I'd like you check this out. If this technology is interesting to you, a multi-touch touchscreen experience, go to Lawo, lawo.com, and look for Radio Products. There's a video on the page about the crystalCLEAR console, and it's Mike Dosch, their Director for Virtual Radio Products, and showing you all about the Lawo crystalCLEAR console. Check it out, and thanks to Lawo for sponsoring This Week in Radio Tech.
All right. We're going to explore this studio here in a few minutes, but first I want to jump right into something very interesting. As some of you know, I, on the side, I do little TV weather. And so I'm occasionally in a TV studio, and they've really changed the way that... there's no more camera operators...
Kirk: ...in TV studios nowadays, or in a lot of them. There's a floor director, because I need direction.
Kirk: Then the rundown, the show, the news show, the weather, the sports, is run by an automation system. So I had a nice conversation with Amanda, with Ross Automation. So let's check that out right now. Amanda at Ross Automation from SMPTE.
Okay. Issue with the playback. All right, we'll get our crack engineers on that. Let us know when that's ready to roll.
One thing that these automation systems do is you put the news rundown into the automation...
Kirk: ...and then it controls the cameras and the shots...
Stephen: And the plots where they, the positions where they...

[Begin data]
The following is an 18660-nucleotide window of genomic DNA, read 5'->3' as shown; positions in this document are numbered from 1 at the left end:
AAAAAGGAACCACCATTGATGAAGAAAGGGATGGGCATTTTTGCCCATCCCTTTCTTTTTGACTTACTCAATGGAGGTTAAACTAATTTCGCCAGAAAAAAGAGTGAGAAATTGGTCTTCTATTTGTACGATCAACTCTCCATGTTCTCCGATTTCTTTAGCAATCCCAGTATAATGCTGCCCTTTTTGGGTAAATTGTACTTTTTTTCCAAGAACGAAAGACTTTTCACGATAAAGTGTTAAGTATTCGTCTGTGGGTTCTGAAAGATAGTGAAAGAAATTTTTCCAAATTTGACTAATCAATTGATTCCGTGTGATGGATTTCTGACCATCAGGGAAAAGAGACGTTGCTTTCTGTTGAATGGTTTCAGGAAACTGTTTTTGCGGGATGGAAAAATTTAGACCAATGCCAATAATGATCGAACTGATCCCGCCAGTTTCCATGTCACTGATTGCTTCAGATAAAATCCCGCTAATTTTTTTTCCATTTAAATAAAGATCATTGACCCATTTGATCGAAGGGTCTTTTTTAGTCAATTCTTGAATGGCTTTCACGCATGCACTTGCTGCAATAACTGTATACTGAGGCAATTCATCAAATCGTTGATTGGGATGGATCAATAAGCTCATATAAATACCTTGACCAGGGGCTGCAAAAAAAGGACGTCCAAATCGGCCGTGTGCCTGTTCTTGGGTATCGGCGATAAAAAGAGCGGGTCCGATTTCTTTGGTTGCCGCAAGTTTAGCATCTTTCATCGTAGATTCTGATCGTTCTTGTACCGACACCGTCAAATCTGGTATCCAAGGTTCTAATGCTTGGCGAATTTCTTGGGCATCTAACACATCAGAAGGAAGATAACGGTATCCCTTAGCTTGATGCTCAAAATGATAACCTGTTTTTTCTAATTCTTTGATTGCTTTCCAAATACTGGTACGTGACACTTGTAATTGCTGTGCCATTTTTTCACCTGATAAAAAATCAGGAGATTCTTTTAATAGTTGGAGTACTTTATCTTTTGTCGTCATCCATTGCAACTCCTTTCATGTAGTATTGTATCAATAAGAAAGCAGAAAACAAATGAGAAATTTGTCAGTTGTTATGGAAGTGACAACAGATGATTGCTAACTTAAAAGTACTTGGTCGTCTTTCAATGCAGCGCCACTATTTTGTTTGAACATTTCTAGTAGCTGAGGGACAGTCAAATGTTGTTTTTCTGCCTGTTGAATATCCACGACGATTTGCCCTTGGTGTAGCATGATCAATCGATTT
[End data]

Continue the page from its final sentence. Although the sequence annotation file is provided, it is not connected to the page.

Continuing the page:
Kirk: The plots where they move, yeah, if you have robotic cameras, yeah.
Kirk: Okay. Okay. We're ready now, let's roll it. Amanda, go ahead.
Hey, it's Kirk Harnack, we're here at SMPTE 2015 in Sydney, Australia, and I'm here talking to Amanda Leighton. Hi Amanda, how are you?
Amanda Leighton: Hi. Good, how are you?
Kirk: I'm terrific. Now, we're at the Ross Video booth, and I love this place because I'm a little bit familiar with Ross Video, with the TV work that I do from time to time, and tell me about what you have here in the booth and then we'll get to the technology at little bit, Amanda.
Amanda: Cool. All right, well, we've got a pretty big display here. We've got a full virtual solution, so we're showing our full virtual solution workflow over here. We're the only company worldwide that can provide you basically an end-to-end solution in that. So we can provide graphics, robots, design services, the user interface, everything.
Kirk: Why don't we ask the camera to pan over here to the dolly systems and the robots. Tell us what we're looking at here with this camera that's moving left to right.